Natueco Farming

Down to good earth

SUREKHA KADAPA-BOSE

Mr Jitendra Kutmutia hopes each papaya tree will yield 100 kg of fruit every year.
Mr Jitendra Kutmutia hopes each papaya tree will yield 100 kg of fruit every year.The Natueco farming technique, with its emphasis on natural supplies such as sunlight, the soil’s organic carbon and local resources, is gaining ground.

As the day dawns at Nisarga Prem, a four-acre farm off the Dhule Road, 14 km from the town of Malegaon, activity begins with the chanting of mantras and offering of rice grains to a ceremonial fire. The same routine is followed as the sun begins to set – the four-line mantra being chanted: Agnaye Swahah. Agnaye Idam Namah. Prajapataye Swahah. Prajaptaye Idam namah.

“We begin the day with homa because the ozone in the atmosphere is at its peak and pray that our farm benefits from it,” says Jitendra Kutmutia, a follower of the Natueco farming technique which follows the principles of eco-system networking of nature.

Introduced by Prof Shripad A. Dabholkar in the 1980s, the Natueco technique revolutionised the cultivation of grapes, bananas, sugarcane, maize, bamboo, root crops and vegetables. It encourages farmers to experiment and look around their environment for resources and find their own solutions to problems. Deepak Suchde of Bajwada in Dewas district of Madhya Pradesh is a major practitioner of this technique.

An alternative to the commercial and chemical techniques of modern farming, it emphasises harvesting the sun and developing a thorough understanding of plant physiology, the geometry of growth, fertility, and biochemistry.

Jitubhai’s experiment on his 10 guntha (10,000 sq. ft.) patch of land in his farm has demonstrated successfully that the soil’s organic carbon can be increased in 120 days through this process. Interestingly, lab results have shown that organic carbon at Jitubhai’s farm plot is around 3.5, a remarkable achievement which NABARD (National Bank for Agriculture and Rural Development) has taken notice of and sponsored farmers’ visits to Nisarga Prem. In short, the former automobile dealer has perfected the recipe for making an organic carbon-rich soil and has taken it up as a mission to teach it to willing farmers, just like his mother did for the Bhoodan Movement initiated by Vinoba Bhave.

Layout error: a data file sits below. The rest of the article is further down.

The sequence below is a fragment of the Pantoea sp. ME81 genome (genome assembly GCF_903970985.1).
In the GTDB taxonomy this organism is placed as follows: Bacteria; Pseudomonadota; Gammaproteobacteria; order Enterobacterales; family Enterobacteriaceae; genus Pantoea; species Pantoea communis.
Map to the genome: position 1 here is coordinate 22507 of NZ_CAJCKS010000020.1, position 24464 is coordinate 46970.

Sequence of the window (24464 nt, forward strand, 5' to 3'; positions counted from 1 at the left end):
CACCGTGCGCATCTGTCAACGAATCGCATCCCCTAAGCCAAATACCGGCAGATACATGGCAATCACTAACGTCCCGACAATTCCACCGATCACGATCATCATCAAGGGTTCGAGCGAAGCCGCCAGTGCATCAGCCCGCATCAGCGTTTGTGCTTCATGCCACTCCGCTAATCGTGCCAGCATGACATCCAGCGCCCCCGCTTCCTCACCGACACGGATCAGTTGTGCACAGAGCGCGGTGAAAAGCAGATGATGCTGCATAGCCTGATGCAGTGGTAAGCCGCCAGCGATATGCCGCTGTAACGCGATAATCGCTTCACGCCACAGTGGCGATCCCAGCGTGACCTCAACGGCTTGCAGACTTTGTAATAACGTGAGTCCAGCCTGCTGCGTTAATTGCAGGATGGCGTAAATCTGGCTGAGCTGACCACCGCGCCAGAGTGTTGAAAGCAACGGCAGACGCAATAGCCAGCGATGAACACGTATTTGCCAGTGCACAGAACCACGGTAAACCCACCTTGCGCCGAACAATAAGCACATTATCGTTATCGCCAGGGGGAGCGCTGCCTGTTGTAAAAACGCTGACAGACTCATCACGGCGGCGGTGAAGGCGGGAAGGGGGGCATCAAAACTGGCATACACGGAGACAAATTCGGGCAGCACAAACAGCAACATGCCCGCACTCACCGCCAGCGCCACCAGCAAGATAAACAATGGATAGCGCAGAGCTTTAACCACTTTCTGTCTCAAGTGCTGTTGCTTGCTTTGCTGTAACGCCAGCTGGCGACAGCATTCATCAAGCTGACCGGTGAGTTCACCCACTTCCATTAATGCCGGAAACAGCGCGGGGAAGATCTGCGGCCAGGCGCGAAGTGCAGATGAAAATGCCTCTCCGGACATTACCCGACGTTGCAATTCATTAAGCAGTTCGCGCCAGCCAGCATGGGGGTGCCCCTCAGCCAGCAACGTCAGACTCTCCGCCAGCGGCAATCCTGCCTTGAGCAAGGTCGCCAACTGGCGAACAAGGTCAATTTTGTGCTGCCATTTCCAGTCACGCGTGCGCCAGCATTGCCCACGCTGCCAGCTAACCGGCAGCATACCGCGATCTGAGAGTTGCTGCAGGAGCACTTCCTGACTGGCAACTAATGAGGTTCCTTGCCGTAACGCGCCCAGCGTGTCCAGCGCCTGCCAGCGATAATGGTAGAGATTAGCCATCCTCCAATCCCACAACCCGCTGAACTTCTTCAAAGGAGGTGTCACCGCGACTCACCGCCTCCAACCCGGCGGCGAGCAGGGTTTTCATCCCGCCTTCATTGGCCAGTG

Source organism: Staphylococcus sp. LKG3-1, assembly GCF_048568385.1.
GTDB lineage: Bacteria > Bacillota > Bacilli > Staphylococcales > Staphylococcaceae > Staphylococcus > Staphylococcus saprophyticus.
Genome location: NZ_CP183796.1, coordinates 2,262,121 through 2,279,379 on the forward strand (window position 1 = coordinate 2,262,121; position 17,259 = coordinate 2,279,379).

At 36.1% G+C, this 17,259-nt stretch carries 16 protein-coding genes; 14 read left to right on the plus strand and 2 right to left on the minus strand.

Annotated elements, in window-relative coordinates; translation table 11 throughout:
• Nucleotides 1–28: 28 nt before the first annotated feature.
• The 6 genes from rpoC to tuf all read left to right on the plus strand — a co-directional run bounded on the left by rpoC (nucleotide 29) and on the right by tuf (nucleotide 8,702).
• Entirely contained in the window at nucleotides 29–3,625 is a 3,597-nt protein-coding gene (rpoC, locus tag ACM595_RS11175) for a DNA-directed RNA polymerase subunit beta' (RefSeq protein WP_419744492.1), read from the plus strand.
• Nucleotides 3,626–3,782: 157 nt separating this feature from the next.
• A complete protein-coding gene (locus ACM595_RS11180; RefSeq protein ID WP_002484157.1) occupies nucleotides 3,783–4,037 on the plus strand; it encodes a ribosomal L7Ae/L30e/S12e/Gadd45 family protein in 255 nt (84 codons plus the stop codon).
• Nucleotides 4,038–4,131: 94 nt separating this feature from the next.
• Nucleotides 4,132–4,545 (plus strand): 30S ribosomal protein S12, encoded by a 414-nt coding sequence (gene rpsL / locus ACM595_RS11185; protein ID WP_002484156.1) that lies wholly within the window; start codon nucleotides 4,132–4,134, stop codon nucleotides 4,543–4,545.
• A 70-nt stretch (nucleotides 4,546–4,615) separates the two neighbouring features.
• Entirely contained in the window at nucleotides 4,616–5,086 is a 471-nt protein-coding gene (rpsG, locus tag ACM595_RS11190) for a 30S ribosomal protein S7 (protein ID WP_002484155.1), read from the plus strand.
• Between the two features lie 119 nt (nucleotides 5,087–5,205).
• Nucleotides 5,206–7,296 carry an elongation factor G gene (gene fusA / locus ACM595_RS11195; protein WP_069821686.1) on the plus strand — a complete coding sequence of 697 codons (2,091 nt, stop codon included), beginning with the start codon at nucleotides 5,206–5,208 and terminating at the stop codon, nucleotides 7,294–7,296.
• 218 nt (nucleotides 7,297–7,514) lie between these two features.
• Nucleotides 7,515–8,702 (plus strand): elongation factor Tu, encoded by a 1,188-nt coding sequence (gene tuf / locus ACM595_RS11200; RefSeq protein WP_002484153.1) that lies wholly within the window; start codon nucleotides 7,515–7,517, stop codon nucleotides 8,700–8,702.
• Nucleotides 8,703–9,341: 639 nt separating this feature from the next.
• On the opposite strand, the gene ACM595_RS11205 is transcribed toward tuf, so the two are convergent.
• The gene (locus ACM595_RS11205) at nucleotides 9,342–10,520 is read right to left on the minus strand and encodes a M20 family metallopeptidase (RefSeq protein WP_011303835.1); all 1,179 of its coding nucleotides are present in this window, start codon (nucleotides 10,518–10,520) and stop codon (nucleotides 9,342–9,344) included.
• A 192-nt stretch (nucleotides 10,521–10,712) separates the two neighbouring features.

“Our model has shown that cultivation of fruits, vegetables, food grains, and such in an area of 10,000 sq. ft. can provide a decent living for a family of five,” says Jitubhai. Sourcing the biomass to prepare his plot was a major cost, but if one has access to biomass such as bagasse and corn stalks then the costs can come down drastically.

So far some 238 farmers from Maharashtra, Gujarat, Karnataka, Andhra Pradesh and Tamil Nadu have attended the three-day long residential workshops at Nisarga Prem and Malpani Trust Farm at Bajwada village in Dewas, Madhya Pradesh. The workshop familiarises the participants with the technique known as ‘Amrut Mitti’ which increases the soil’s organic carbon (SOC).

Responsible for the quantity of nutrients in vegetables and fruits, organic carbon is one of soil’s most important constituents due to its capacity to affect plant growth both as a source of energy and a trigger for nutrient availability through mineralisation.

Soils rich in organic matter produce more nutritious food with higher levels of antioxidants, flavonoids, vitamins and minerals. An increase in soil organic matter, and therefore total carbon, leads to greater biological diversity in the soil, thus controlling the spread of plant diseases and pests.

“Considering its adoptability for small land holdings, we have launched a pilot project with the primary objective of demonstrating the models for their feasibility and viability at ground level before they are scaled up for wider adoption,” says a NABARD spokesperson.

Before adopting the pilot projects NABARD organised visits for its 49 officials. Implemented through NGOs of repute, the pilot project was initially introduced in Andhra Pradesh, Tamil Nadu, Maharashtra, Gujarat, Madhya Pradesh and West Bengal.

The Natueco method is a form of nutritional kitchen garden developed around the dwellings where a combination of fruits, vegetables, spices and herbal plants are grown for home consumption. The 10-guntha plot at Jitubhai’s Nisarga Prem holds 90 plants each of plantain and papaya besides brinjal and tomato growing in the undergrowth. The patch is ringed by other plants such as gliricidia, lemon grass, curry leaf, drumstick, guava, chikoo, ramphal (kitaferi), custard apple and adulsa (Justicia adhatoda) creating a micro-climate of sorts which prevents the ingress of pests.

“I see to it that the plants on the borders do not grow beyond 10 ft,” says Jitubhai, taking a handful of the soil which smells good, is black in colour and is lighter, like coco peat.

While the sale of produce such as curry leaves, lemon grass and drumsticks generates additional income, leaves of gliricidia are used as green manure.

“I hope to generate 100 kg of fruit per year from each papaya tree,” informs Jitubhai. In another three years when the microbial count in the soil increases, thanks to the process of mulching, the plot will no longer need irrigation though it is now fed through drip.

Among the many beneficiaries of the Natueco workshop is Vikram Kadam of Malgaon village in Satara district of Maharashtra.

“I have adopted the Natueco technique in my one-acre plot and have greatly benefited from it. Earlier I used to get between 20 and 25 quintals of turmeric using commercial methods but now I have got 29 quintals and the quality of the crop is good too,” says 42-year-old Kadam who plans to extend the Natuceo method to his entire seven-acre holding.

Courtesy The Hindu Business Line, May 11,2012 

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